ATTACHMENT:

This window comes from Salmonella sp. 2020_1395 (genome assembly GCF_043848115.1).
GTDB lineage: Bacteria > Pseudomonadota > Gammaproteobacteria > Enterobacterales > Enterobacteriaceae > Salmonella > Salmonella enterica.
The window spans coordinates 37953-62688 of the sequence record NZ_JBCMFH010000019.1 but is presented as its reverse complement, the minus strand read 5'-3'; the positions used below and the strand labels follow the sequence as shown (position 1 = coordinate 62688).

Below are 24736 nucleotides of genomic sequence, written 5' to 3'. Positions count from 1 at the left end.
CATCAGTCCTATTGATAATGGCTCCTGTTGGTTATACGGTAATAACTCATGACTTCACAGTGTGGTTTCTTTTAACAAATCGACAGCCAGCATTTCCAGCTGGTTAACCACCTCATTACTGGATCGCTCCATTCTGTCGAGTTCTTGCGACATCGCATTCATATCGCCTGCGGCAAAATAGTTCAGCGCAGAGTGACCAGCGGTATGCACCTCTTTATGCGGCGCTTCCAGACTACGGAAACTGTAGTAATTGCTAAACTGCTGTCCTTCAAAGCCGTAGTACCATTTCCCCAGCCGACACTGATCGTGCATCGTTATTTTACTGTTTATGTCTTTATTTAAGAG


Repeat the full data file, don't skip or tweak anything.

This window comes from Salmonella sp. 2020_1395 (genome assembly GCF_043848115.1).
GTDB lineage: Bacteria > Pseudomonadota > Gammaproteobacteria > Enterobacterales > Enterobacteriaceae > Salmonella > Salmonella enterica.
The window spans coordinates 37953-62688 of the sequence record NZ_JBCMFH010000019.1 but is presented as its reverse complement, the minus strand read 5'-3'; the positions used below and the strand labels follow the sequence as shown (position 1 = coordinate 62688).

Below are 24736 nucleotides of genomic sequence, written 5' to 3'. Positions count from 1 at the left end.
CATCAGTCCTATTGATAATGGCTCCTGTTGGTTATACGGTAATAACTCATGACTTCACAGTGTGGTTTCTTTTAACAAATCGACAGCCAGCATTTCCAGCTGGTTAACCACCTCATTACTGGATCGCTCCATTCTGTCGAGTTCTTGCGACATCGCATTCATATCGCCTGCGGCAAAATAGTTCAGCGCAGAGTGACCAGCGGTATGCACCTCTTTATGCGGCGCTTCCAGACTACGGAAACTGTAGTAATTGCTAAACTGCTGTCCTTCAAAGCCGTAGTACCATTTCCCCAGCCGACACTGATCGTGCATCGTTATTTTACTGTTTATGTCTTTATTTAAGAG